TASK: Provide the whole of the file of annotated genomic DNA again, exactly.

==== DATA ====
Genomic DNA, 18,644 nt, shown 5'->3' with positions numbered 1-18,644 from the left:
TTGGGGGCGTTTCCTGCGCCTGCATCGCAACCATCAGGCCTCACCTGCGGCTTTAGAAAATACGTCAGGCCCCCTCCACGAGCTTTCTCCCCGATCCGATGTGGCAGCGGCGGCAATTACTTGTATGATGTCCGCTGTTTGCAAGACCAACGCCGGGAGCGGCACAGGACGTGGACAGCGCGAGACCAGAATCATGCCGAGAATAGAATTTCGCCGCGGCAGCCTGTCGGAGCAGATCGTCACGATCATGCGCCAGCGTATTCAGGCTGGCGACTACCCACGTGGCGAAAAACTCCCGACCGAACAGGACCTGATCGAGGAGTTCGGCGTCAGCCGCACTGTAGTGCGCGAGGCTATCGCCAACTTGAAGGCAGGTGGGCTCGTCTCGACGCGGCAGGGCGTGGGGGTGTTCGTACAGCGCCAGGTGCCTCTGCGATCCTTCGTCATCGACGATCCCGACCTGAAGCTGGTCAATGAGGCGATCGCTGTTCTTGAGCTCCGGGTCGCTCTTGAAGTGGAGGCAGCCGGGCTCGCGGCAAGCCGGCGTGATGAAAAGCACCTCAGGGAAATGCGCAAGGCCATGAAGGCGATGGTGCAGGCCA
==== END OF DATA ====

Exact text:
Genomic DNA, 18,644 nt, shown 5'->3' with positions numbered 1-18,644 from the left:
TTGGGGGCGTTTCCTGCGCCTGCATCGCAACCATCAGGCCTCACCTGCGGCTTTAGAAAATACGTCAGGCCCCCTCCACGAGCTTTCTCCCCGATCCGATGTGGCAGCGGCGGCAATTACTTGTATGATGTCCGCTGTTTGCAAGACCAACGCCGGGAGCGGCACAGGACGTGGACAGCGCGAGACCAGAATCATGCCGAGAATAGAATTTCGCCGCGGCAGCCTGTCGGAGCAGATCGTCACGATCATGCGCCAGCGTATTCAGGCTGGCGACTACCCACGTGGCGAAAAACTCCCGACCGAACAGGACCTGATCGAGGAGTTCGGCGTCAGCCGCACTGTAGTGCGCGAGGCTATCGCCAACTTGAAGGCAGGTGGGCTCGTCTCGACGCGGCAGGGCGTGGGGGTGTTCGTACAGCGCCAGGTGCCTCTGCGATCCTTCGTCATCGACGATCCCGACCTGAAGCTGGTCAATGAGGCGATCGCTGTTCTTGAGCTCCGGGTCGCTCTTGAAGTGGAGGCAGCCGGGCTCGCGGCAAGCCGGCGTGATGAAAAGCACCTCAGGGAAATGCGCAAGGCCATGAAGGCGATGGTGCAGGCCA